Mob mentality

Although men can be targeted, victims of witchcraft-related violence tend overwhelmingly to be women and girls.

As a result, the issue is often paired with women’s rights and gender equality. Victims are generally among the most vulnerable members of the community. Mob mentality, lack of education and poor policing are also contributing factors.

“Sorcery-related violence stems from poor education, lack of awareness, limited opportunities coupled with deteriorating capacity for law and order and a lack of political will,” PNG’s Oro Province Governor Gari Juffa told The Guardian last year.

There have been reports of people accused of being witches after a member of their community fainted, suffered an epileptic fit, or died without warning.

A woman and her daughter were accused of sorcery in PNG earlier this month and were tortured by relatives after the woman’s husband died of COVID-19 .

Attacks are often brutal, with victims hacked to death, maimed, gang-raped, slashed with knives, burned with hot irons or hit with rocks, leaving them horribly scarred – physically and mentally – for life.

Relatives can also be targeted by association: in the case of the family of five killed in Jharkhand state in February, a middle-aged couple was suspected of witchcraft, but their son, daughter-in-law and five-year-old grandson were also murdered.

Children of alleged witches are especially seen as a threat, human rights campaigners say.

The perpetrators rarely act alone but attack their victims in groups: in the latest case on Sunday in PNG, the two women were attacked and tortured by up to 20 men.

Police often say the attackers’ identities are known to them but communities and survivors may be reluctant to come forward and cooperate with law enforcement, meaning many perpetrators get away with their crime.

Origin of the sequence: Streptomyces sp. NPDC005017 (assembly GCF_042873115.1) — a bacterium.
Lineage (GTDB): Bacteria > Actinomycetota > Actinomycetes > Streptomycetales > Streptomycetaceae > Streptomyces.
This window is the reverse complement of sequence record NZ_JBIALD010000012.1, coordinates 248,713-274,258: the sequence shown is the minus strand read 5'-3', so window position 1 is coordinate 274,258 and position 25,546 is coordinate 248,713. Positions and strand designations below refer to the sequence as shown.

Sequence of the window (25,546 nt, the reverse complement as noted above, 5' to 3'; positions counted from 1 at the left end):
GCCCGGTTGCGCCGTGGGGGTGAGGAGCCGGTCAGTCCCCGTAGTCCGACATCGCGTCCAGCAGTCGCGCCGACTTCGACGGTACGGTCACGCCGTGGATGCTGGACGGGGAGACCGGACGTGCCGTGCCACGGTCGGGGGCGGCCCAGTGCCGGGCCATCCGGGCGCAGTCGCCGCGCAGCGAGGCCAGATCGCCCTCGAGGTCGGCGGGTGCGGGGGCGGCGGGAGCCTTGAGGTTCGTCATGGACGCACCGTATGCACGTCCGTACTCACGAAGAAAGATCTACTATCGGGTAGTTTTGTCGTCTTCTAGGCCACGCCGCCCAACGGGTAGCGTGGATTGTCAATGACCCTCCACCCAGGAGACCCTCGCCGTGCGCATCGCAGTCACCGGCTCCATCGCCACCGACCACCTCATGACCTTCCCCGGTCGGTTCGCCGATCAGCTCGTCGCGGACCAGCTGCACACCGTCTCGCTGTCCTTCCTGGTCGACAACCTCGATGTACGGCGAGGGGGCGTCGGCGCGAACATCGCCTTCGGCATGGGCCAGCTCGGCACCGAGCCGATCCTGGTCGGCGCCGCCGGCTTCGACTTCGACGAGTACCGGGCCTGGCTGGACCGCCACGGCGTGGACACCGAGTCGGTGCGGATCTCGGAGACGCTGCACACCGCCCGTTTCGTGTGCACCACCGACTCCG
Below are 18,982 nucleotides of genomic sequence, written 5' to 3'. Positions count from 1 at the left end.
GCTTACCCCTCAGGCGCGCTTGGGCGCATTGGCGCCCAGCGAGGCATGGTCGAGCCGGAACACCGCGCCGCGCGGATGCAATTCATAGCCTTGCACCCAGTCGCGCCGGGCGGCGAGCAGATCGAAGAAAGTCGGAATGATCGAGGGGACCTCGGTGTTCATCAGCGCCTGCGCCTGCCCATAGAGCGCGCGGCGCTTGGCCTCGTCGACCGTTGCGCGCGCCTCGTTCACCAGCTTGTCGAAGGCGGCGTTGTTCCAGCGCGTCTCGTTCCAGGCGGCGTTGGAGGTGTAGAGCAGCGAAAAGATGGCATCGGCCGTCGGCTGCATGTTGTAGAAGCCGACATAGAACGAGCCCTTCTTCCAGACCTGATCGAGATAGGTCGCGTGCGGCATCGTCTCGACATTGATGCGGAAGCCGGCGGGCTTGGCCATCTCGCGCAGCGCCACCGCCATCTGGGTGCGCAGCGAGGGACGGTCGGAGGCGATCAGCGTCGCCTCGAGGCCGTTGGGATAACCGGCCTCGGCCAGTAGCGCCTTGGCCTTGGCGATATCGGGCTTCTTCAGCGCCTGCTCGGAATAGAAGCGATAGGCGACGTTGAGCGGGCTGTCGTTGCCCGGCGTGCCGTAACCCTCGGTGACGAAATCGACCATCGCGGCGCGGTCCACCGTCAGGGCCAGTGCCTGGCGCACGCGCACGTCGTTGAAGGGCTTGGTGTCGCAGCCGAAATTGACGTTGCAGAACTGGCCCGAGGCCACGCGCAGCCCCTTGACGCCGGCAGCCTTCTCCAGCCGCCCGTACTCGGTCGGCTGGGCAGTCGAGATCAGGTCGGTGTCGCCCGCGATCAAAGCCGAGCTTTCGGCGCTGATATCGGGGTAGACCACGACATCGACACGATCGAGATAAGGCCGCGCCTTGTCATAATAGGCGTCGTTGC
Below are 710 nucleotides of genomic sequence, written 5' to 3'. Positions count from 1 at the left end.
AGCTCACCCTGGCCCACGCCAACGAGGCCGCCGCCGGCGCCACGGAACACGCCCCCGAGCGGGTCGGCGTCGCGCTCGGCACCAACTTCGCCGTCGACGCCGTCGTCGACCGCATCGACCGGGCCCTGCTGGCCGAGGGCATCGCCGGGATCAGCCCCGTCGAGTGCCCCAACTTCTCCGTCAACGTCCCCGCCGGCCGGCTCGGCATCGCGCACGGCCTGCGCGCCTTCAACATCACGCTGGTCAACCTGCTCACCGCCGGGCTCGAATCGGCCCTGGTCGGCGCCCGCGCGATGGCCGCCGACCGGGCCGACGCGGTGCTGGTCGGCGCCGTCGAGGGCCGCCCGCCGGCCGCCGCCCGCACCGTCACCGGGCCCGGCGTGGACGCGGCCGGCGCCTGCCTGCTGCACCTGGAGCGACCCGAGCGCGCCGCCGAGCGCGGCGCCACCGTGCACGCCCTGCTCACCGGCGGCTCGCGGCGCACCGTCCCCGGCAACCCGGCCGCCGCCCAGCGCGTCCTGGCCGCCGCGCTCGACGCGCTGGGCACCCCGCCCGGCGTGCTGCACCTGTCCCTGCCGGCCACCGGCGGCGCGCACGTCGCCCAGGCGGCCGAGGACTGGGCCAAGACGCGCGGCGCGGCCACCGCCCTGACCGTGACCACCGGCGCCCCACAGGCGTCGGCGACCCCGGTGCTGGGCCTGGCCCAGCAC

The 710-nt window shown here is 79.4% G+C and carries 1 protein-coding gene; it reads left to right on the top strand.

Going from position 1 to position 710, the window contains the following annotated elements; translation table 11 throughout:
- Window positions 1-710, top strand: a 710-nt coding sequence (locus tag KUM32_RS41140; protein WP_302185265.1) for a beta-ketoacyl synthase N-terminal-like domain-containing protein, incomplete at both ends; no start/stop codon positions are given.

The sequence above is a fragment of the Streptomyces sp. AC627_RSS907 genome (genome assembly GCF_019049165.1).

Taking action

Some progress has been seen. The Assam Witch Hunting (Prohibition, Prevention and Protection) Act was passed in India in 2015, making it a crime to accuse anyone of sorcery. 

The Catholic Church’s Pontifical Mission Societies declared last year August 10 as World Day against Witch Hunts.

PNG repealed its 1971 Sorcery Act in 2013, which sanctioned sorcery-related violence. At the same time, it drafted a Sorcery National Action Plan to raise awareness about the issue and find ways to combat it.

The country even has a hotline now for anyone who may be the target of sorcery accusations. 

The latest cases however have prompted concerns that sorcery-related violence may be once again spreading. While such cases are usually found in the more remote regions of PNG, last weekend’s attack occurred in the capital.

While action plans and strategies have been drafted, funding and effective implementation are still wanting, local officials say.

Source: ‘Sorcery’ still a motive for torture, killing in 21st century

Africa Map

Liberia: School expels K-1 pupil for alleged witchcraft